By: Amelia Rose Zimlich | Editor In Chief | firstname.lastname@example.org
Photo by: Michael Dunn | Photographer
Lawyers for a growing list of women volleyball players suing the university for abuse have named two more senior athletic officials accused of conspiracy, according to a new court filing in the federal court in Mobile.
The amended lawsuit was filed Dec. 17 and names Chris Moore, the current associate athletic director for compliance, and Jinni Frisbey, the current senior associate athletic director and Title IX coordinator for athletics, as defendants alongside the defendants named in the original lawsuit. A spokesman for the university this week declined to comment on the new allegations.
The amended lawsuit adds a conspiracy count, alleging that senior athletic officials were aware of the abuse and acted to cover it up. The lawsuit says that former Head Coach Alexis Meeks-Rydell was placed on administrative leave in January 2021, but South’s Athletic Director Joel Erdmann and other athletic officials allowed the coach to contact the team and recruits, oversee practice remotely and discipline players.
The lawsuit maintains that Moore conspired with Meeks-Rydell and the university to hide the abuse. This included allegedly coercing a player to write a fraudulent letter to the NCAA. The player was told that she would be fined over $6,000 for leaving the university, the complaint alleges. Instead, Moore and Meeks-Rydell pledged to take care of the fine if the player wrote a letter saying that she was withdrawing because of a natural disaster in her home country, rather than leaving to escape the abuse.
Several players and their parents allegedly contacted Erdmann and Frisbey about Meeks-Rydell’s alleged abuse, but the lawsuit claims the university failed to act.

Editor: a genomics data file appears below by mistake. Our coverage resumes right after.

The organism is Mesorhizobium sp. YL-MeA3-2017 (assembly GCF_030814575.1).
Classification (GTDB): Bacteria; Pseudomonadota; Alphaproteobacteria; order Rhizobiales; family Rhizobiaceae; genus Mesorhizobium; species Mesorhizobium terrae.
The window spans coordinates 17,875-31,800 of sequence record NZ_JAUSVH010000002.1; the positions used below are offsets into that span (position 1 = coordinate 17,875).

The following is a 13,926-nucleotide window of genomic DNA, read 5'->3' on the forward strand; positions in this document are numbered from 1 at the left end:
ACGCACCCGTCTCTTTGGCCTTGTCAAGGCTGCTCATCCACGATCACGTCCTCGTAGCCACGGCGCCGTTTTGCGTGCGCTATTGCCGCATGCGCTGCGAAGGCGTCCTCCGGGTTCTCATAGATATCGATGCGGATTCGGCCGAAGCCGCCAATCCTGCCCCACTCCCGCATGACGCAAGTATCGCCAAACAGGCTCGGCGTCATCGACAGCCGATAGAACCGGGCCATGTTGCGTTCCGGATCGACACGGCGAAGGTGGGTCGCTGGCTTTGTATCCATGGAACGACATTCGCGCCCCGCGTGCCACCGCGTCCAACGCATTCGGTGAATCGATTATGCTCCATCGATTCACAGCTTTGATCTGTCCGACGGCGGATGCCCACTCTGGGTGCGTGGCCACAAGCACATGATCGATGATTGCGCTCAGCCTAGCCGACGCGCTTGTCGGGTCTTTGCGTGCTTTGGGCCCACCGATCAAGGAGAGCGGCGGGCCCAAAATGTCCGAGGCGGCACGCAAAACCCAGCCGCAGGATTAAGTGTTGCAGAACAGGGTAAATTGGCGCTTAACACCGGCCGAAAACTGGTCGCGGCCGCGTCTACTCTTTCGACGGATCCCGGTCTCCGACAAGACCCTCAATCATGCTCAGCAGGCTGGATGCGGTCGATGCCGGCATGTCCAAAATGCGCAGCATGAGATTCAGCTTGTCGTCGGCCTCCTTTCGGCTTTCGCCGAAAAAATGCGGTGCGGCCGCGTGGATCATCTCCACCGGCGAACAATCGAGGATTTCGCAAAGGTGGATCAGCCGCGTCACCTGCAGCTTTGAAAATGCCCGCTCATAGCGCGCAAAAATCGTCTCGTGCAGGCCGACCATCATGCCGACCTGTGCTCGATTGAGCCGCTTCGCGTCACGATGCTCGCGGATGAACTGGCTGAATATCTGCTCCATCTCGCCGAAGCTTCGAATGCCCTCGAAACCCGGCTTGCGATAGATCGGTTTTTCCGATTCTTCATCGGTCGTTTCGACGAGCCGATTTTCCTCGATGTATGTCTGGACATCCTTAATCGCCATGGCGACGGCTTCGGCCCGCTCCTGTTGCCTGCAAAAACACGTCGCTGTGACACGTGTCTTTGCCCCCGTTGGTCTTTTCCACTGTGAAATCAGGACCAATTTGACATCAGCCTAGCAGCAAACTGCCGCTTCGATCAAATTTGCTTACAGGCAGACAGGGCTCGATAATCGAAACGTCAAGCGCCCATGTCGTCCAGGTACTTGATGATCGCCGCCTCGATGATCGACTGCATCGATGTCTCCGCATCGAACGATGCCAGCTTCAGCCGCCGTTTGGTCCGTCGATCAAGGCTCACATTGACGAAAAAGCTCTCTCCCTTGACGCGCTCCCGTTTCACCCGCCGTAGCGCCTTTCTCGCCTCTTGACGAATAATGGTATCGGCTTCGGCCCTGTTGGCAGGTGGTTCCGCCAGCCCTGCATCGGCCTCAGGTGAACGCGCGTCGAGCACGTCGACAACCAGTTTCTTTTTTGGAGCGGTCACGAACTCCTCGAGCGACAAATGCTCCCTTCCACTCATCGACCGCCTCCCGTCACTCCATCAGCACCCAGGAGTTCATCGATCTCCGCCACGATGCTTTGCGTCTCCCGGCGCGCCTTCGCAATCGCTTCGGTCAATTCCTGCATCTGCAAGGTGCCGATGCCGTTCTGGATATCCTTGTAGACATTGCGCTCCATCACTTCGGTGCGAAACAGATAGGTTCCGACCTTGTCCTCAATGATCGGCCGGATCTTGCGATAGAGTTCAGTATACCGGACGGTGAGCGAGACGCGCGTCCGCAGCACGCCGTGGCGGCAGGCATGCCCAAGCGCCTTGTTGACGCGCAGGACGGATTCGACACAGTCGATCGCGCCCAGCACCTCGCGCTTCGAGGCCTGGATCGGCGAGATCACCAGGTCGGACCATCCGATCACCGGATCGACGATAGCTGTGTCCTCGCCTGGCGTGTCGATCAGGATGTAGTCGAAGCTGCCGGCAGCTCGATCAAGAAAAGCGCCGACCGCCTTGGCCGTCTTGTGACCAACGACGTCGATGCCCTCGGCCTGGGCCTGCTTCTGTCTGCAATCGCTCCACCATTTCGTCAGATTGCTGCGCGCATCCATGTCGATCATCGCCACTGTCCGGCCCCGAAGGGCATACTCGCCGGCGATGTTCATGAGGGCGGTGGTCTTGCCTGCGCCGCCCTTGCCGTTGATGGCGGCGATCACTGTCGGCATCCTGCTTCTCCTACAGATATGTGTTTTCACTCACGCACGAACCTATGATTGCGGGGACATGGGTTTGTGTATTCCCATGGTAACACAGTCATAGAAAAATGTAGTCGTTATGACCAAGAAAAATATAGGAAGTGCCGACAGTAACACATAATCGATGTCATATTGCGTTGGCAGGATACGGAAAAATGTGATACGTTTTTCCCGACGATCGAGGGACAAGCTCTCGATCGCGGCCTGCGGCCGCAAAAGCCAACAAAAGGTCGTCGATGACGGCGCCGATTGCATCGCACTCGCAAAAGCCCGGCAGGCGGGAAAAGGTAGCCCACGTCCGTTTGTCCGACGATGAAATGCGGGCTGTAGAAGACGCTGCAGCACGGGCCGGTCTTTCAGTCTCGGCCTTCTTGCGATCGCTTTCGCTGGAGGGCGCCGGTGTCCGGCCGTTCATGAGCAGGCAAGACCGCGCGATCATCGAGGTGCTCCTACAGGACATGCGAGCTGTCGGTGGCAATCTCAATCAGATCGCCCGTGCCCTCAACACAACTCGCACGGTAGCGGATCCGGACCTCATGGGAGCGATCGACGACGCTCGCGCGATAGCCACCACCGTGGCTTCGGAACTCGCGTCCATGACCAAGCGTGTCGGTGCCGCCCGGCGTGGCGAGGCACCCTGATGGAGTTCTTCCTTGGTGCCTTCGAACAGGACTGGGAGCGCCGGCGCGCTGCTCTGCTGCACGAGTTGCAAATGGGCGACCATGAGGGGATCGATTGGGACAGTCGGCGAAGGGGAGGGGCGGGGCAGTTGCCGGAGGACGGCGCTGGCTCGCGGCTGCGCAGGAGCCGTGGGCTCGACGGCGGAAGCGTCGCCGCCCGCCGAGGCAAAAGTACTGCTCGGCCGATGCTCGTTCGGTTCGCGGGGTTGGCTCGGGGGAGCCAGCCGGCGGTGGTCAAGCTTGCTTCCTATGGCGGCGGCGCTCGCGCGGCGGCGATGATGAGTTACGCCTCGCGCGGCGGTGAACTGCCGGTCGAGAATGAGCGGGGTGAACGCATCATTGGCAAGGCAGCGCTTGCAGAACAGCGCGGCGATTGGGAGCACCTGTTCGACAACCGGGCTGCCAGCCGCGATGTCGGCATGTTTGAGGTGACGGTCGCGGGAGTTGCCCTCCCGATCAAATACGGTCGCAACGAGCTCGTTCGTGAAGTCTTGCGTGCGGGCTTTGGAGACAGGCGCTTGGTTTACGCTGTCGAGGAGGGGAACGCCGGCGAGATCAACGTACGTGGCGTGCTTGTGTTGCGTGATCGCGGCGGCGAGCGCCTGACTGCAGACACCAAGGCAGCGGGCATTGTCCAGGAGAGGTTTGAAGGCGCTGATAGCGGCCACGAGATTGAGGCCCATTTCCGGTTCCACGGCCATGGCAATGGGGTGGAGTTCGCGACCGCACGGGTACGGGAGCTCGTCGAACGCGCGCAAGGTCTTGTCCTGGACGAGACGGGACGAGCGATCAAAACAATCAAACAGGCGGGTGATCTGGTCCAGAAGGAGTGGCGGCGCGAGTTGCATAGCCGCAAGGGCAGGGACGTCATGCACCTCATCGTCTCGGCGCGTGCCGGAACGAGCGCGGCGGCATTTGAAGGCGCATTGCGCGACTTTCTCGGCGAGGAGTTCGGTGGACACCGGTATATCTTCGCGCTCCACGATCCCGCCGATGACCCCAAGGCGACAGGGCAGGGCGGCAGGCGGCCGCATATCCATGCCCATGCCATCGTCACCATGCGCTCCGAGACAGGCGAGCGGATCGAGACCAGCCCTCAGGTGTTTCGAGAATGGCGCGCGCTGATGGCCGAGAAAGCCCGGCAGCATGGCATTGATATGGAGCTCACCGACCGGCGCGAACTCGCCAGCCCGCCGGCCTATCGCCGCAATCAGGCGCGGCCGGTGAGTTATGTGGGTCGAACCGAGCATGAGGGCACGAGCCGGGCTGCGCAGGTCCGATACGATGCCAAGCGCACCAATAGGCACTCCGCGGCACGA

Six new plaintiffs have joined the lawsuit. Originally filed on behalf of former volleyball players Rachael DeMarcus and Alexis Silver, the lawsuit was updated to include six additional former volleyball players: Caitlin Tipping, Meaghan Jones, Hannah Kazee, Hannah Johnson and two others referred to as “Jane Doe 1” and “Jane Doe 2.” The plaintiffs seek full compensation for “all they suffered and continue to suffer in the future,” the complaint states.
Among the new allegations, the updated lawsuit claims that athletic staff:
• used fines as intimidation;
• accused players of faking serious injuries;
• denied medical treatment to players;
• forced a player to share a hotel bed with Meeks-Rydell and be subject to the coach’s unwelcome advances; and
• called a player who took anti-depressant medication “crazy.”
When reached by phone on Dec. 20, Lance Crawford, the director of media relations for South Alabama, said, “The University of South Alabama does not comment on pending or active litigation.” Frisbey and Moore did not return phone messages and emails from The Vanguard.
In a statement this week, plaintiffs’ counsel, Diandra “Fu” Debrosse Zimmermann, a prominent civil rights advocate based in Birmingham, called the abuse “brazen and willful.”
“Alexis Meeks-Rydell, the University of South Alabama and the other defendants had a duty to ensure the safety of its student-athletes,” said Zimmermann in a news release. “Not only did they fail to do that, but they also actively conspired to cover up a situation that they knew was detrimental to these young women.”